I’ve learned some stuff about this kid and his incredibly long journey battling this disease. Diagnosed at five, he underwent induction therapy for a month, which was a combination of chemotherapy drugs designed to kill as many of the leukemia cells as possible in the blood and bone marrow. After that he had consolidation therapy, which was higher doses of drugs over a few months designed to kill remaining cells that couldn’t be seen on tests. After that, over two years of maintenance chemotherapy to kill anything that survived the first two phases and to keep it from coming back.

By age eight, he was deemed cancer-free and living his best life.

At age eleven, it returned. I first met Aiden at the beginning of March when he entered the hospital for another round of chemotherapy to attempt to put him back in remission. Unfortunately, he didn’t respond to treatment the way he had before and it was determined his best chance was an allogeneic bone marrow transplant.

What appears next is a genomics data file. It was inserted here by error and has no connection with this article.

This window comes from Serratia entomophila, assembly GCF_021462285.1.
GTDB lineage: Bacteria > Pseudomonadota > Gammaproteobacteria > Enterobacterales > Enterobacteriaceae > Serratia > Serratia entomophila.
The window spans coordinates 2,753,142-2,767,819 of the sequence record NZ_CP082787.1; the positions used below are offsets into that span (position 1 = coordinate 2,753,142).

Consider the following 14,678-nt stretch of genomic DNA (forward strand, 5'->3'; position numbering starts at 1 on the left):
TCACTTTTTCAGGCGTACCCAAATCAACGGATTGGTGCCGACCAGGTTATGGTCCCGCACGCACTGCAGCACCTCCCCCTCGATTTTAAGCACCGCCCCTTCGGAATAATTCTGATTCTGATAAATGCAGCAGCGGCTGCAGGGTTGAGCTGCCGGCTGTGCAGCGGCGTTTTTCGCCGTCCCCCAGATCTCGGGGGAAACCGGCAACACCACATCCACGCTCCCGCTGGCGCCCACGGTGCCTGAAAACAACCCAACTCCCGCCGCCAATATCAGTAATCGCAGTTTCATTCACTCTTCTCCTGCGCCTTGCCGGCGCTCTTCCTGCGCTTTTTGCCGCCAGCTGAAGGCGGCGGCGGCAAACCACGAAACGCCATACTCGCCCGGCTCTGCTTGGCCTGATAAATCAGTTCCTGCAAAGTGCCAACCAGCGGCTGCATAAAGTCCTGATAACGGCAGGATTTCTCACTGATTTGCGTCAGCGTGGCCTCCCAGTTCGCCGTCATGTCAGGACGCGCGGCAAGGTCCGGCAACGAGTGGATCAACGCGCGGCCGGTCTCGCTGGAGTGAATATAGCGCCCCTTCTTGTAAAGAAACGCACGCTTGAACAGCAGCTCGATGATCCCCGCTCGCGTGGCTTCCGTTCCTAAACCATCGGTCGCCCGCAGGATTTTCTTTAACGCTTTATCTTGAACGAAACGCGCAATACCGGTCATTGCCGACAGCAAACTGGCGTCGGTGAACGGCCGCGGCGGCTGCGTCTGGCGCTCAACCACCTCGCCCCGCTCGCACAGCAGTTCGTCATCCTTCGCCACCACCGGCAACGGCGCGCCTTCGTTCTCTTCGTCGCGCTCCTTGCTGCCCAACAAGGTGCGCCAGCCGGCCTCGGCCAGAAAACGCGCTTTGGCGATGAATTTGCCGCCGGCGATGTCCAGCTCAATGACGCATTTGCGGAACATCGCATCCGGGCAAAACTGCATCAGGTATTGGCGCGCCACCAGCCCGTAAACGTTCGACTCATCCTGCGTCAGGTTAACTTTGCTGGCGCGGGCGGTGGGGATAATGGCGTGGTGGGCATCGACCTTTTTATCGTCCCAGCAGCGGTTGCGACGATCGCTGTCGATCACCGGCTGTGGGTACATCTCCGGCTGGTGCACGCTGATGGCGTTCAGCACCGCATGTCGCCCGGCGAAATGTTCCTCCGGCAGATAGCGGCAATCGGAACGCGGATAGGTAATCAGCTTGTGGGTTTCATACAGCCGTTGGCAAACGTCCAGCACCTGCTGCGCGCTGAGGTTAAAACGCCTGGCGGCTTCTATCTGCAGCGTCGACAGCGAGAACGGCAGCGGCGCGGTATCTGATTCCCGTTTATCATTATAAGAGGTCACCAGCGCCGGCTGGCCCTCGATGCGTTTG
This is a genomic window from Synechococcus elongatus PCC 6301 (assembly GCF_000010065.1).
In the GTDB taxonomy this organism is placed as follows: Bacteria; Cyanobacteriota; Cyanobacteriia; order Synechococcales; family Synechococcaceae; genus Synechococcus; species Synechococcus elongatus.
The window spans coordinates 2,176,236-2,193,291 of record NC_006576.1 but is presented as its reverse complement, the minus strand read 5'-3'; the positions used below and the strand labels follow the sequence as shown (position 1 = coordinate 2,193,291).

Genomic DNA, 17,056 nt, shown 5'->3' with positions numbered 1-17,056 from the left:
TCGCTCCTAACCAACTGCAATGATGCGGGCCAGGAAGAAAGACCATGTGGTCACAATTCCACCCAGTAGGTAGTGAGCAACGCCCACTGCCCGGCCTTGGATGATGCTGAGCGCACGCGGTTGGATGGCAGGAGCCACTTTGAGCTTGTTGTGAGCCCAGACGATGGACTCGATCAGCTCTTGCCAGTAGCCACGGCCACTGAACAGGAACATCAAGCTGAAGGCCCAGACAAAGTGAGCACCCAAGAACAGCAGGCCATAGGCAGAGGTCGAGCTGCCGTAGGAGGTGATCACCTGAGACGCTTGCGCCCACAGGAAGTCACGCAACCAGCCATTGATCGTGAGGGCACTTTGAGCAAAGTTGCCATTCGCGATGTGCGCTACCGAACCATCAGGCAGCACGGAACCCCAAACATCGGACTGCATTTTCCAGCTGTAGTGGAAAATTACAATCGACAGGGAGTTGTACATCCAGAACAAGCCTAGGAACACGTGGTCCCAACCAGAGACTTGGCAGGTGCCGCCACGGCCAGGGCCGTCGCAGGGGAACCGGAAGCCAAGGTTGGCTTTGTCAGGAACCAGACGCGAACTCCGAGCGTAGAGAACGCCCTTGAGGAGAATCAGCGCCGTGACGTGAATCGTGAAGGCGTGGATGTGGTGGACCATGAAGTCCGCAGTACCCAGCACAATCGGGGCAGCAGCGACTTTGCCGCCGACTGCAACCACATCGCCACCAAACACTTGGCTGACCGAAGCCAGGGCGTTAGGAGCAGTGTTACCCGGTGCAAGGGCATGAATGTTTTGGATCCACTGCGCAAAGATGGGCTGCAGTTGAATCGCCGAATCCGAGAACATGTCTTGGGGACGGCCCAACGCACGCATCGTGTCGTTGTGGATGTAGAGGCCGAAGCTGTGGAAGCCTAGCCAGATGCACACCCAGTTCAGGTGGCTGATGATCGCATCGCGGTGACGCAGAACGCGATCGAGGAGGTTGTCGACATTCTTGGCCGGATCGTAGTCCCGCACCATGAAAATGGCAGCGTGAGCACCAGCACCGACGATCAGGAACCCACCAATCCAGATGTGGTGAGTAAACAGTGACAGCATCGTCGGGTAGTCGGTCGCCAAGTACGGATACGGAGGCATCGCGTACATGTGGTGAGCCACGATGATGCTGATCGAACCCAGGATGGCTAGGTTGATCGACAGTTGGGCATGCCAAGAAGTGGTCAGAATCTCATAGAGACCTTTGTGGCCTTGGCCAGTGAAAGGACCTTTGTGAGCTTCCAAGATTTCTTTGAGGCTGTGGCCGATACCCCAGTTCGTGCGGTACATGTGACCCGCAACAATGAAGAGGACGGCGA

That was completed three weeks ago and I haven’t been able to see him until this week as he was at an increased risk of infection, thus his visitors were limited. Even today, I still have to wear a gown, gloves and mask to sit in the room with him and that’s because in addition to killing the cancer, the chemotherapy kills his red and white blood cells. He needs those—particularly the white—to fight infections. It makes his situation very precarious since he’s highly susceptible to many types of complications, which means he’s going to be in the hospital a while. This isn’t a treatment you can recover from at home.

Now it’s a waiting game to see if his bone marrow recovers, his blood cells reform and the leukemia has been eradicated.

“Your dad not here yet?” Lori asks Aiden.

I glance at my watch. Steven Hoffman is usually here during the days with his son and I’ve met him a few times. Nice guy who’s quite jovial, despite the sad nature of what his boy is going through. He’s always quick with jokes and never fails to make his son laugh.

Aiden glances at the clock and frowns. “I don’t know where he is. He’s usually here by now.”